Auger electron spectroscopy (AES) was used to determine the concentration of W atoms diffused into a Co region across a WC/Co interface in a tungsten carbide tool. Direct analysis near the WC/Co interface by AES is difficult because of backscattering. We propose a practical method that considers backscattering in estimating the W concentration across the interface. We prepared a WC/Co model specimen with negligible diffusion of W into the Co region. We confirmed that the backscattering component in AES line profiles across the interface was reproduced by using a Monte Carlo (MC) code. Then, we measured AES line profiles over a WC/Co/WC region in a real tungsten carbide tool and calculated profiles without W diffusion into the Co region by the MC code. We estimated the W distribution in the Co region by considering backscattering, and subtracted the calculated profile from the measured profile to remove the backscattering component.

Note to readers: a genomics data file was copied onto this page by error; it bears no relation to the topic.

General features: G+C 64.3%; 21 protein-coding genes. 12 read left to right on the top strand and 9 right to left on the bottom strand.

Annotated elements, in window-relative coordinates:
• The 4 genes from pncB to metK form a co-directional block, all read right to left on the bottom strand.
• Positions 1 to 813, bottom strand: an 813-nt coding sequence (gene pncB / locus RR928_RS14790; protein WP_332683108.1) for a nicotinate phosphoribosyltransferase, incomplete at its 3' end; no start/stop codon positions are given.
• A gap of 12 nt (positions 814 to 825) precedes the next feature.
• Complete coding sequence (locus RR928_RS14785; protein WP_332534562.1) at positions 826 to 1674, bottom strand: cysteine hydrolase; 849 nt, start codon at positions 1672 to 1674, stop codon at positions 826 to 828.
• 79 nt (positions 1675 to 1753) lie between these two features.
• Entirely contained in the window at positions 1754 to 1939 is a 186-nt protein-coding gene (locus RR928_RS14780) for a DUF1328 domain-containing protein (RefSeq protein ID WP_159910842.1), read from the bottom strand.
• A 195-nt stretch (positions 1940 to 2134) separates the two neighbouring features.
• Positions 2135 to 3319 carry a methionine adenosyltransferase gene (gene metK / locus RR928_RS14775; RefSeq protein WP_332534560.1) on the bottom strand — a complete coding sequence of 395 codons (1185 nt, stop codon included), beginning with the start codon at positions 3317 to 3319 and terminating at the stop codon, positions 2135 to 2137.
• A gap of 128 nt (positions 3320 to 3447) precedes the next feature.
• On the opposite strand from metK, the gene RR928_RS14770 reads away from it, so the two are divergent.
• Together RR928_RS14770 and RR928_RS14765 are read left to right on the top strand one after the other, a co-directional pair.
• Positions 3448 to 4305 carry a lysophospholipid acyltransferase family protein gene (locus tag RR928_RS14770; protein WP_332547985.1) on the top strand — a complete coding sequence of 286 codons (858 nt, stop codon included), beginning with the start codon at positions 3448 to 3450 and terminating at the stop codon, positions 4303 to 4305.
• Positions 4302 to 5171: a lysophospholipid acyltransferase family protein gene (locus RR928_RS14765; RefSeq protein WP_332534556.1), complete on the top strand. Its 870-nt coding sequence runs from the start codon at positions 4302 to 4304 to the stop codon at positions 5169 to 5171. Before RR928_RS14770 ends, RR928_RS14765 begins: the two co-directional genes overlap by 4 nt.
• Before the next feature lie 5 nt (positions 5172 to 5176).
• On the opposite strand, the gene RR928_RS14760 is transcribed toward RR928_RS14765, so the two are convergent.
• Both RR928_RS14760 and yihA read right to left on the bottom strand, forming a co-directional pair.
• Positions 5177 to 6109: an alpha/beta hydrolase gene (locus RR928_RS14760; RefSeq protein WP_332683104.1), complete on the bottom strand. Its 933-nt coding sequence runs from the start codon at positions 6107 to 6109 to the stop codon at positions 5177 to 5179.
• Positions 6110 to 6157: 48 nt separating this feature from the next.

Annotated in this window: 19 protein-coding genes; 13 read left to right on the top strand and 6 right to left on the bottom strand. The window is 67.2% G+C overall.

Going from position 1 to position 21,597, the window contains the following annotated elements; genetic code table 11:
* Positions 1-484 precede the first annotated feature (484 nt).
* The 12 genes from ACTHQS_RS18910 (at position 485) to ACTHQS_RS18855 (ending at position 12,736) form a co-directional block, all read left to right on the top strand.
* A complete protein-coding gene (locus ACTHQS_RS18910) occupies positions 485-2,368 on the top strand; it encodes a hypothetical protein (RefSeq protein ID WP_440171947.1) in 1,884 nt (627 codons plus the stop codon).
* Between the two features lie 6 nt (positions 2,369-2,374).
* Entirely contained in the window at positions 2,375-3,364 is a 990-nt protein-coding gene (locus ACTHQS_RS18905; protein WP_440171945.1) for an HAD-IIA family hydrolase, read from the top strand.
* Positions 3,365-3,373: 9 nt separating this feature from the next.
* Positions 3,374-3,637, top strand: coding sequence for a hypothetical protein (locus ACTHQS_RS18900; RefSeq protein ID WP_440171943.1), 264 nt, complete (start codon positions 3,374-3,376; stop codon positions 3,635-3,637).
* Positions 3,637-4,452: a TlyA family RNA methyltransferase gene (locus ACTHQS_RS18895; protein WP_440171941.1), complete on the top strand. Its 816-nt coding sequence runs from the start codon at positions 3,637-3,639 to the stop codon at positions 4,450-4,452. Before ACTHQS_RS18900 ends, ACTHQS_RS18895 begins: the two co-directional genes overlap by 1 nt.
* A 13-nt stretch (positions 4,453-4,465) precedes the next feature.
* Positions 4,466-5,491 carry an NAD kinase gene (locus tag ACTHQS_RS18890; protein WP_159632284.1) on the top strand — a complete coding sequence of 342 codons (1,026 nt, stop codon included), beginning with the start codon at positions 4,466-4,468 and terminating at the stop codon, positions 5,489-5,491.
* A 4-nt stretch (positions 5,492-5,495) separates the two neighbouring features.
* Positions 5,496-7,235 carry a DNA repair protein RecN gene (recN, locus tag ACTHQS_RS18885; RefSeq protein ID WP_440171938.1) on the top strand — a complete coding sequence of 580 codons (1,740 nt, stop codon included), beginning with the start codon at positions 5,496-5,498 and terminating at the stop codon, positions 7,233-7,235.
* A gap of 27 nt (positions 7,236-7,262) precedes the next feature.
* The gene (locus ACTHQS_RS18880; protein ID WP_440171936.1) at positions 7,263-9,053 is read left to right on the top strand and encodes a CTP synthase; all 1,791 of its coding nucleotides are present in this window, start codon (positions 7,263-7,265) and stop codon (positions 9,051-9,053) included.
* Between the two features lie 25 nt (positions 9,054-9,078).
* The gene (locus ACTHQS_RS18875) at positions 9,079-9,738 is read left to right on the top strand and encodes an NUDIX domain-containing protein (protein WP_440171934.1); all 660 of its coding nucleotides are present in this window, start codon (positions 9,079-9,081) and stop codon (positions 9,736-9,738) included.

A surface reconstruction consisting of one monolayer of Tl and one-third monolayer of Pb on a Si(111) was found to exhibit a large Rashba-type spin splitting in the metallic surface-state bands together with two-dimensional superconductivity. Temperature dependent angle-resolved photoelectron spectroscopy revealed a strong electron-phonon interaction in one of the bands. In situ four-point-probe resistivity measurements with and without magnetic field demonstrated that the (Tl, Pb)/Si(111) system transited into the superconducting state at 2.3 K. The (Tl, Pb)/Si(111) is a prototypical system for prospective studies of intriguing properties of the space-inversion-symmetry-broken superconductor.
Friction is one of the great problems for wide variety of field, including insects, because of wearing of their body surfaces. Therefore, we focused on firebrat, because they live under bark and small cavity, and their surface would evolve for protection from wearing. In this report, surface observations by using field emission scanning electron microscope (FE-SEM) and friction measurements by using atomic force microscope (AFM) of firebrat body surfaces were carried out. As results, observations by using FE-SEM revealed that firebrats have many scales with groove structure, and groove period was non-uniformity around the head. Friction measurements by using AFM cleared that friction force was different from scanning direction and probe tip diameters. It is suggested that firebrat may reduce average friction forces and protect from wearing by using scales with non-uniformity groove structure.